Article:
February 26, 2024

UF Health’s Heart2Heart Symposium is Beacon of Education and Collaboration in Cardiovascular Care

2.9 min read| Published On: February 26th, 2024|

By Roxanne Brown

UF Health’s Heart2Heart Symposium is Beacon of Education and Collaboration in Cardiovascular Care

2.9 min read| Published On: February 26th, 2024|

In its 19th year, UF Health’s Heart2Heart Symposium stands as a beacon of education and collaboration in cardiovascular care.

The Heart2Heart Symposium, a Health and Wellness Summit at The Brownwood Resort and Spa in The Villages held Feb. 21-23, was deemed a success by organizers and attendees alike. 

The event, which drew healthcare professionals from across the region, was originally founded by Dr. Srinivas Attanti, MD, FACC, a consultative and interventional cardiologist with Citrus Cardiology Consultants P.A. who recognized the need for continued learning. 

Its enduring legacy underscores the importance of continuous learning in delivering optimal healthcare outcomes for communities. As healthcare professionals converge at the symposium, they not only enrich their knowledge but also reaffirm their commitment to serving the needs of patients with excellence and compassion.

Dr. Attanti’s goal by way of the symposium, is to provide vital insights for nurses, students and physicians attending the symposium on topics that encompass diagnosing, treating and preventing cardiovascular disease. He says the heart, brain and the rest of the circulation in one’s body are all part of that.

He says UF Health Central Florida provides a grant to help fund the symposium.

“UF Health Central Florida is proud to offer this educational opportunity as part of our ongoing investment and unwavering commitment to the high-quality cardiovascular care we bring to our community,” says Dr. Attanti.  

Heather Long, CEO of UF Health Central Florida, delivered the symposium’s opening remarks, expressing gratitude to attendees for their dedication to advancing cardiovascular care. Heather emphasized the significance of continuous education in delivering high-quality healthcare to communities.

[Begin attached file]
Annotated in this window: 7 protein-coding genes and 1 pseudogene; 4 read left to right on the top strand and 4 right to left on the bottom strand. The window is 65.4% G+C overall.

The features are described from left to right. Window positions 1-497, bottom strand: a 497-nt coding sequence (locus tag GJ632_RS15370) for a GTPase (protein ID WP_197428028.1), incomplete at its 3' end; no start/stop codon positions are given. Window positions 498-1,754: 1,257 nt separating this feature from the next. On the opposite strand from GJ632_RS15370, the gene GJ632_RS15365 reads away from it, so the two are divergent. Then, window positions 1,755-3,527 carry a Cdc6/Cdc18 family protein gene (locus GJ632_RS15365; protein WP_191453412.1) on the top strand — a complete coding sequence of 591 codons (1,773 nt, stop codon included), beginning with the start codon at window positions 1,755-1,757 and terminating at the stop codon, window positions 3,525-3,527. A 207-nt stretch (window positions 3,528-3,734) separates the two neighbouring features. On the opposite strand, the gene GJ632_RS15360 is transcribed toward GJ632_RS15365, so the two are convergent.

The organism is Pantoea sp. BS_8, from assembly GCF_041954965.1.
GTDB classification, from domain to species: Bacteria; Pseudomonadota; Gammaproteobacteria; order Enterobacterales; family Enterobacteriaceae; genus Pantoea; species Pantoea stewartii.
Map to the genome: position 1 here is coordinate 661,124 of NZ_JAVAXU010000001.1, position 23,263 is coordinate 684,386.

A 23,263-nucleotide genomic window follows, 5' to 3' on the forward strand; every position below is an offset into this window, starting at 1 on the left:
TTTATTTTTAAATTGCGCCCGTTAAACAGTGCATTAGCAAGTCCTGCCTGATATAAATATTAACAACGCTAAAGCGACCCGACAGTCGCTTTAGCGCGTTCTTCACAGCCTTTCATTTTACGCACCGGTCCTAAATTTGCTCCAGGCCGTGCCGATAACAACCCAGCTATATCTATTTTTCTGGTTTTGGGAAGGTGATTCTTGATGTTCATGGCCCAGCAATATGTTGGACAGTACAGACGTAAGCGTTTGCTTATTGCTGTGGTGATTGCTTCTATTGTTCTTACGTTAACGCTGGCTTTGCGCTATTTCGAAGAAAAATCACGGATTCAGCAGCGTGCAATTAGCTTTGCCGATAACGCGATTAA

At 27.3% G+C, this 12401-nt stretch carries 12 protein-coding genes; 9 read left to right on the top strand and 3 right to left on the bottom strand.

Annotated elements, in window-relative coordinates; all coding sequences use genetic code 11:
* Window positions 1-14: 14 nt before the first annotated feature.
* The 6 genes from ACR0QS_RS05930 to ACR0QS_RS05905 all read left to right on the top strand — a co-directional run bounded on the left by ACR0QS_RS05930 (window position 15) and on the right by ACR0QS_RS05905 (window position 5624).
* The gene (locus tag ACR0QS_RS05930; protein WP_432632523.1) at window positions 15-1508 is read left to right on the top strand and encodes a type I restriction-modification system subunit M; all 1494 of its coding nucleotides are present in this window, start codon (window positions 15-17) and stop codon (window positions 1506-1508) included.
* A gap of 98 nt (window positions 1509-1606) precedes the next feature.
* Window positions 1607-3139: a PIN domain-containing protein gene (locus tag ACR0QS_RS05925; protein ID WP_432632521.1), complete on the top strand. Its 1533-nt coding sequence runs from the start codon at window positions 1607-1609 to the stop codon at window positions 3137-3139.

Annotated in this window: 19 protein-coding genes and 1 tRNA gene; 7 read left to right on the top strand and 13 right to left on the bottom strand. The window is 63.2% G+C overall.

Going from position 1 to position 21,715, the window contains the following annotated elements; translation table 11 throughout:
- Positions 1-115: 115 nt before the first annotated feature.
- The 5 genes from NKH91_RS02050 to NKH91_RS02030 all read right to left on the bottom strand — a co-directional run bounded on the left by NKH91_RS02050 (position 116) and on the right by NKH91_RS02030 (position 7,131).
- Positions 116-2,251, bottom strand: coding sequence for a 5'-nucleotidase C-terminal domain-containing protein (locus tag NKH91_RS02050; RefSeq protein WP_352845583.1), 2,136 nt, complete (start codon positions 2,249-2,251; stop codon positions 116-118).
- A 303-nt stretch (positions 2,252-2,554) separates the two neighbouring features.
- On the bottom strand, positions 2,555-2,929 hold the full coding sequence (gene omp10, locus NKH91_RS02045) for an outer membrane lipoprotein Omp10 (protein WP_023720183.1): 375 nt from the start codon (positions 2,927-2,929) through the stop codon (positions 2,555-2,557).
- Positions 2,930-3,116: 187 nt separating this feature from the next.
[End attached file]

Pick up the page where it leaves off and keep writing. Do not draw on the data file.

Dr. Attanti shared insights into the symposium’s inception 19 years ago, adding that it’s usually held during women’s heart month in February each year. He says the main topics are the heart, patient management of heart attacks, strokes and how to prevent them.

“I moved here in 2004 from New York City’s Mount Sinai Hospital and when I started doing the procedures and treatments here, I noticed we had some lack of education or gaps in education from the nursing staff,” he says, adding that his belief is that they were not up to the same level because cardiology commonly changes and advances rapidly. “In the last 30 years, there’s been a lot of new things that we have been doing for patients in a less invasive way.  And treatment options for these procedures have changed dramatically.”

“We need to make sure to keep our staff and nurses updated on those things.” 

Symposium Founder Dr. Srinivas Attanti, MD, FACC and UF Health Central Florida CEO Heather Long

Attendees, which included nurses as well as students from Polk State and Valencia College—schools incorporate the symposium as part of their curriculums—find immense value in the diverse range of topics covered over the two-day event. 

Nicole King, RN, Chest Pain Coordinator for UF Central Florida Division, commends the symposium’s relevance to daily practice. 

“It covers a wide range of topics, including medications, treatments, and upcoming options for patients,” she says, emphasizing the symposium’s role in elevating healthcare practices and fostering collaboration among healthcare professionals. “It also covers things that we might know but can get updates on and things that are up and coming, so I think it’s really important and exciting to be able to cover all of that in one setting.”

Lindsey Hathaway, a vendor with Astrazeneca (pharmaceutical company), joined several vendors from various companies, at the symposium to introduce and demonstrate some of the industry’s leading medicines and products.

Lindsey says the symposium is a great platform for doing that.

“It’s great to have these meds and products that work wonders, but if people don’t understand how they work or know where to find resources to help the community and patients afford them, it does no one any good,” Lindsey says. 

Furthermore, the symposium extends its reach beyond nursing staff to include primary care physicians by dedicating a third day for their continued medical education. 

Dr. Attanti emphasized the symposium’s commitment to community welfare, making attendance free this year to ensure accessibility post-pandemic.

“We wanted to make sure everyone who wanted to attend, could,” he says, adding that he is looking forward to next year’s program, as it will mark the symposium’s 20-year anniversary.

For more information about the symposium and more, visit https://centralflorida.ufhealth.org/resources/cardiovascular-symposium/.

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About the Author: Roxanne Brown

Originally from Nogales, Arizona, Roxanne worked in the customer service industry while writing independently for years. After moving to Florida in 1999, Roxanne eventually switched her career path to focus more on writing and went on to become an award-winning reporter for The Daily Commercial/South Lake Press newspapers for 16 years prior to coming on board with Akers Media as a staff writer in July 2020 – her dream job come true.

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